Income support for young people transitioning from out-of-home

Our challenge

Building a new national OOHC outcomes data asset

Children who are, or have been, in OOHC – such as foster care or kinship/relative care – face greater vulnerability than other children across several dimensions of their wellbeing. This is particularly the case as they transition to independent living, often with limited support networks.

Complex circumstances, such as exposure to trauma, neglect and high levels of disadvantage, were likely to have contributed to a child’s placement in OOHC. Similar factors may also influence their need for further services and support when leaving OOHC.

Reliable national data on outcomes for young people in the years leading up to, and after leaving, OOHC are currently lacking. Filling this information gap requires a combination of Australian Government, state and territory administrative data from multiple policy settings.

The first step in building the evidence base on outcomes for young people transitioning from OOHC is to examine their receipt of government financial assistance.

Our response

Establishing collaborative data-sharing arrangements

In 2018, the AIHW worked with our state and territory partners (departments responsible for children and family services) and the Australian Government (Department of Social Services) in building a national OOHC outcomes data asset. This collaborative cross-jurisdictional project facilitated safe sharing of data and outputs across governments. It also established governance processes and methods to pave the way for regularly updating the OOHC outcomes data asset in the future.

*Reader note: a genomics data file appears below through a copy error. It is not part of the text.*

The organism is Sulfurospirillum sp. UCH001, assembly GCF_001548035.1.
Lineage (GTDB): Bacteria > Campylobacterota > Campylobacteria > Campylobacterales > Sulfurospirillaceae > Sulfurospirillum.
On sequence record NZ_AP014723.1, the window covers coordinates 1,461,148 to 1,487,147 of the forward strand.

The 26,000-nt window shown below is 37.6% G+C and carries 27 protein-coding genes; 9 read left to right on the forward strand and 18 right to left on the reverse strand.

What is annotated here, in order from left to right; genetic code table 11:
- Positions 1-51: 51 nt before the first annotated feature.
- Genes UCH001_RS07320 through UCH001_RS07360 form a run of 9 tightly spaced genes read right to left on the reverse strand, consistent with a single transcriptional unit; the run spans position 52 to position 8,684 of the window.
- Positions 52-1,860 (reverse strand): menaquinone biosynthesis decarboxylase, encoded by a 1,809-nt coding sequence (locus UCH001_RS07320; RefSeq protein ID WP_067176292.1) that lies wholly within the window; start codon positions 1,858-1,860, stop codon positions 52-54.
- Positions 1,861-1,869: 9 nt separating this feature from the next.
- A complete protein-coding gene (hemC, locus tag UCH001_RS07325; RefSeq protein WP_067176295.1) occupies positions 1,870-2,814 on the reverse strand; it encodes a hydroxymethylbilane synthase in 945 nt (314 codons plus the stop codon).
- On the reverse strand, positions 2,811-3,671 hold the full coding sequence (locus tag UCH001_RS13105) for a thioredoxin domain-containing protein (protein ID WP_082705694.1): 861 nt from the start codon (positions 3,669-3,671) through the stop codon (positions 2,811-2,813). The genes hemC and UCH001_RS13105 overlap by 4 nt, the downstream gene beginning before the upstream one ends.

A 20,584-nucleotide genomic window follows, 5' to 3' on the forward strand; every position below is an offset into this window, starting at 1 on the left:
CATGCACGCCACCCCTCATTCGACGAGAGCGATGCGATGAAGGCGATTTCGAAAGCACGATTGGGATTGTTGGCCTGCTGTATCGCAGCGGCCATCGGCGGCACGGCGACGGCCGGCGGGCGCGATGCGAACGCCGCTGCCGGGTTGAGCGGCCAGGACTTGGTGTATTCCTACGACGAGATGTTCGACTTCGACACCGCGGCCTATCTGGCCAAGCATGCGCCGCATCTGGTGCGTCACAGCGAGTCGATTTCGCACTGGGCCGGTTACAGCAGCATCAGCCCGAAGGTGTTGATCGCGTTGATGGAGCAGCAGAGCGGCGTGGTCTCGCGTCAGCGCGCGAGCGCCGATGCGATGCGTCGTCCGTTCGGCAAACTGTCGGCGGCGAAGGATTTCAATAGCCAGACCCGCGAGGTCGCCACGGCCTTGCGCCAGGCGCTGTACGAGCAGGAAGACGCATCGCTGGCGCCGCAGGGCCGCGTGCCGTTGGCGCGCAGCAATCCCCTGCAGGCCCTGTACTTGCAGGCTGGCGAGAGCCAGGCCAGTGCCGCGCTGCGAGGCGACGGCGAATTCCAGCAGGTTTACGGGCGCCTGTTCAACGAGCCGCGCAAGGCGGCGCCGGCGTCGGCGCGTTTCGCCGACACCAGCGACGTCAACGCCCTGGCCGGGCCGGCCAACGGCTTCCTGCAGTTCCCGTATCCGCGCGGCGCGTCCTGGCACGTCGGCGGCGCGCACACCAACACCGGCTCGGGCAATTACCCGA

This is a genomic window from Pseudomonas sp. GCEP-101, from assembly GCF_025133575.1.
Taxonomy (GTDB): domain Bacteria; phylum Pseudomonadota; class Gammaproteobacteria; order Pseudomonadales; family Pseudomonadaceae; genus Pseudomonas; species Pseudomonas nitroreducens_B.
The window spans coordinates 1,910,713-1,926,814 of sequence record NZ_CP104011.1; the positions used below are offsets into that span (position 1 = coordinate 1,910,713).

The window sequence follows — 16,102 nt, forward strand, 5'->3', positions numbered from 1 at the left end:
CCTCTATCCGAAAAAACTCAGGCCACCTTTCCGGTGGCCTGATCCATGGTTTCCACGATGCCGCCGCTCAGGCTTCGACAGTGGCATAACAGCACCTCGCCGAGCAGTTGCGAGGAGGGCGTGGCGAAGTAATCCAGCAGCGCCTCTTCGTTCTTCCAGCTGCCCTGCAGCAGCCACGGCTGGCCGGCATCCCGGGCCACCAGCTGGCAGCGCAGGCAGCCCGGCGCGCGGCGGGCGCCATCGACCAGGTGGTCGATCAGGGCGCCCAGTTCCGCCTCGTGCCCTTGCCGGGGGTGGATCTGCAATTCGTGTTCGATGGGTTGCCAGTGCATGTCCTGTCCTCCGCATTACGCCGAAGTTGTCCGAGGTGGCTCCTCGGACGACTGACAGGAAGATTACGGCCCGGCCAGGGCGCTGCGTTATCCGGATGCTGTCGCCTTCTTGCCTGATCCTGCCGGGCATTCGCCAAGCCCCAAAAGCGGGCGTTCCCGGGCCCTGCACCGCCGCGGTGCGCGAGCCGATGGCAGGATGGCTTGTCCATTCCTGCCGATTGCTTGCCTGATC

Our results

New insights into young people transitioning from OOHC

This is the first national study to report on receipt of income support and other payments for young people leading up to and after leaving OOHC. It provided new insights on their service use, life circumstances and outcomes.

The study highlighted that, compared with other young people, those in OOHC were far more likely to receive income support payments at ages 16–25 and for longer. It also identified some key challenges for this cohort at ages 18–20, such as not remaining on student payments, and relatively high proportions receiving parenting, unemployment or crisis payments.

Such information helps to inform the transition planning process and supports for young people, including current discussions on extended care models providing support for OOHC leavers aged over 18 years. There is potential to extend this study to capture a broader range of services and outcomes.

This approach would provide a more complete picture of the pathways and outcomes for care leavers as well as becoming a powerful platform for monitoring and evaluating OOHC policies and practice.